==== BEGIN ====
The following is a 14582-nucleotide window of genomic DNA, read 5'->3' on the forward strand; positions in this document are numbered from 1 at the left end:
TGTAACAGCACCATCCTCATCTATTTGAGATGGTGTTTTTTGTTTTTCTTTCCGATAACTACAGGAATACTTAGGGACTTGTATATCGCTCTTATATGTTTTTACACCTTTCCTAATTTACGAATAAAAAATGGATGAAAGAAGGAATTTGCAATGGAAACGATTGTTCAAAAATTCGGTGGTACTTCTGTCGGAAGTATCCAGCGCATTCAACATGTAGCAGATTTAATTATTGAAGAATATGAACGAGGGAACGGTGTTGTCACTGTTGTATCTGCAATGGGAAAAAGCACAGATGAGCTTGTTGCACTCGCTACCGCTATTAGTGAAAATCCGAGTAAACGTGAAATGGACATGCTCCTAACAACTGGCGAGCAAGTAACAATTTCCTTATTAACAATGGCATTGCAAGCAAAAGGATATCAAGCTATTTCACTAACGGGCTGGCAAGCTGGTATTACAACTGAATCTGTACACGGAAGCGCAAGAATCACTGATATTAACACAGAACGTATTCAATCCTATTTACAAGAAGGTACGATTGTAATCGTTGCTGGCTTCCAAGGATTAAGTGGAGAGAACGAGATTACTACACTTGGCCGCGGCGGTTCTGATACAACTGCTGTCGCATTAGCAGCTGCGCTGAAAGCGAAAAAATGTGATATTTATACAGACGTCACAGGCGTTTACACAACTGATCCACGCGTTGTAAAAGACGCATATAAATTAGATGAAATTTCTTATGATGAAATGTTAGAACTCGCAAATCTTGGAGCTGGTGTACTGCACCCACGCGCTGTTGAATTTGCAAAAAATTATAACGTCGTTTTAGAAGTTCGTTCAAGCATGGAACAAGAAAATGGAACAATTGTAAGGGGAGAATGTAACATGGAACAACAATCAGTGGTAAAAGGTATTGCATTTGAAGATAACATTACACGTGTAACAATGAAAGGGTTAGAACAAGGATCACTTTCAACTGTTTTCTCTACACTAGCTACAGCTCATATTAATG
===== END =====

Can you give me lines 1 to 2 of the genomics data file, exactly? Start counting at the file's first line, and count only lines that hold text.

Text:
The following is a 14582-nucleotide window of genomic DNA, read 5'->3' on the forward strand; positions in this document are numbered from 1 at the left end:
TGTAACAGCACCATCCTCATCTATTTGAGATGGTGTTTTTTGTTTTTCTTTCCGATAACTACAGGAATACTTAGGGACTTGTATATCGCTCTTATATGTTTTTACACCTTTCCTAATTTACGAATAAAAAATGGATGAAAGAAGGAATTTGCAATGGAAACGATTGTTCAAAAATTCGGTGGTACTTCTGTCGGAAGTATCCAGCGCATTCAACATGTAGCAGATTTAATTATTGAAGAATATGAACGAGGGAACGGTGTTGTCACTGTTGTATCTGCAATGGGAAAAAGCACAGATGAGCTTGTTGCACTCGCTACCGCTATTAGTGAAAATCCGAGTAAACGTGAAATGGACATGCTCCTAACAACTGGCGAGCAAGTAACAATTTCCTTATTAACAATGGCATTGCAAGCAAAAGGATATCAAGCTATTTCACTAACGGGCTGGCAAGCTGGTATTACAACTGAATCTGTACACGGAAGCGCAAGAATCACTGATATTAACACAGAACGTATTCAATCCTATTTACAAGAAGGTACGATTGTAATCGTTGCTGGCTTCCAAGGATTAAGTGGAGAGAACGAGATTACTACACTTGGCCGCGGCGGTTCTGATACAACTGCTGTCGCATTAGCAGCTGCGCTGAAAGCGAAAAAATGTGATATTTATACAGACGTCACAGGCGTTTACACAACTGATCCACGCGTTGTAAAAGACGCATATAAATTAGATGAAATTTCTTATGATGAAATGTTAGAACTCGCAAATCTTGGAGCTGGTGTACTGCACCCACGCGCTGTTGAATTTGCAAAAAATTATAACGTCGTTTTAGAAGTTCGTTCAAGCATGGAACAAGAAAATGGAACAATTGTAAGGGGAGAATGTAACATGGAACAACAATCAGTGGTAAAAGGTATTGCATTTGAAGATAACATTACACGTGTAACAATGAAAGGGTTAGAACAAGGATCACTTTCAACTGTTTTCTCTACACTAGCTACAGCTCATATTAATG